Royal Regina Rifles set to unveil statue to honour troops who landed on D-Day

Twenty per cent of the regiment was made up of Indigenous soldiers from Saskatchewan.

The Royal Regina Rifles is scheduled to unveil a statue to honour troops who landed on the beaches at Normandy, France on D-Day.

The statue, which will be on display starting April 6 at the legislative building in Regina, will eventually make its way to the former battlefield for the 80th anniversary of the attack.

The three metre statue commemorates all those who fought with the regiment on June 6, 1944. That includes nearly a quarter of the regiment who came from Peepeekisis First Nation, 350 km southeast of Saskatoon.

Kelsey said that it was 20 per cent of the RRR were Indigenous soldiers from across the province but Peepeekisis had the largest contribution with 40 soldiers, “and the contributions of Indigenous veterans have really been overlooked for a long time.”

The regiment landed in the first wave of the attack. More than 350 Canadian soldiers died on that day. The Royal Regina Rifles would go on and liberate the town of Bretteville-l’Orgueilleuse, about 20 km from the beach.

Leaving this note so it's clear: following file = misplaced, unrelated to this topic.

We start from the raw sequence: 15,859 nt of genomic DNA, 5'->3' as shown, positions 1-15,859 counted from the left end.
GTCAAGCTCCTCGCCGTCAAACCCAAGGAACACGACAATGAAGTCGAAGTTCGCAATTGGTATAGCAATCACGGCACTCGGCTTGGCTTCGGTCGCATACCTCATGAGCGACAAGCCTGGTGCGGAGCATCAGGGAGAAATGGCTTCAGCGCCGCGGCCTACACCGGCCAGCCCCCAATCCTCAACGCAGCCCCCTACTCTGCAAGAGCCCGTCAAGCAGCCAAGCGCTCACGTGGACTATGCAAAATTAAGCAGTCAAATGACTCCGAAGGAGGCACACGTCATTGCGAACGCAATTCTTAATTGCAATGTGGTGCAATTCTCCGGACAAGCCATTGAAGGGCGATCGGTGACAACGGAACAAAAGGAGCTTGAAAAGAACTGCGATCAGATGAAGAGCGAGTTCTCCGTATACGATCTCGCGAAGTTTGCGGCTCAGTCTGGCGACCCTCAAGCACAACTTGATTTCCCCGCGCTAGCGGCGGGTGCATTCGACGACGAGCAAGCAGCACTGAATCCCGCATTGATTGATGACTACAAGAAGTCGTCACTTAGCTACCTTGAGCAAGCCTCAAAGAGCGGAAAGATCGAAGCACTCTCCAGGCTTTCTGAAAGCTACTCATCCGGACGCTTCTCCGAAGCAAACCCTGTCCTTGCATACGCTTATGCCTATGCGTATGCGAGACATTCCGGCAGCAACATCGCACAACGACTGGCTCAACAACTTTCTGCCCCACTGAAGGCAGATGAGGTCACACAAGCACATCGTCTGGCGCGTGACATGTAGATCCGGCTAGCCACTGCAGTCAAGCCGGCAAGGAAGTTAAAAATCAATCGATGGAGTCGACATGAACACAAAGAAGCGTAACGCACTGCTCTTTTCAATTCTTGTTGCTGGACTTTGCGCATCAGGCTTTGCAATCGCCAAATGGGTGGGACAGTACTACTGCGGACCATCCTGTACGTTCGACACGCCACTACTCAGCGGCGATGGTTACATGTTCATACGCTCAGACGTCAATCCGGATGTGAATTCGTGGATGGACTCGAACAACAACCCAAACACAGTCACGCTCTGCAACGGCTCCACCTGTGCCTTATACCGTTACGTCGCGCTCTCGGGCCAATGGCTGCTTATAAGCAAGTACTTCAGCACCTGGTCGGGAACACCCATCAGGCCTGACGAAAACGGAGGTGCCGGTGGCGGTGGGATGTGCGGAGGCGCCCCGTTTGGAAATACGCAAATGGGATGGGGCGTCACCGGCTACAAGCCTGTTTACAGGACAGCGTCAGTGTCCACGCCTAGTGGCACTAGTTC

The statue will stop in the First Nation before being flown to France and put in the memorial to the Regina Rifles Regiment in Bretteville-l’Orgueilleuse.

“We are so proud to include the Indigenous perspective on this story, and you know, it’s just an incredible piece of our provincial history that can promote reconciliation,” said historian Kelsey Lonie.

The statue is scheduled to have its official unveiling in France on June 5.

Editor’s Note: The story was updated on April 5 to correct information about participation of Indigenous troops. 

Contribute Button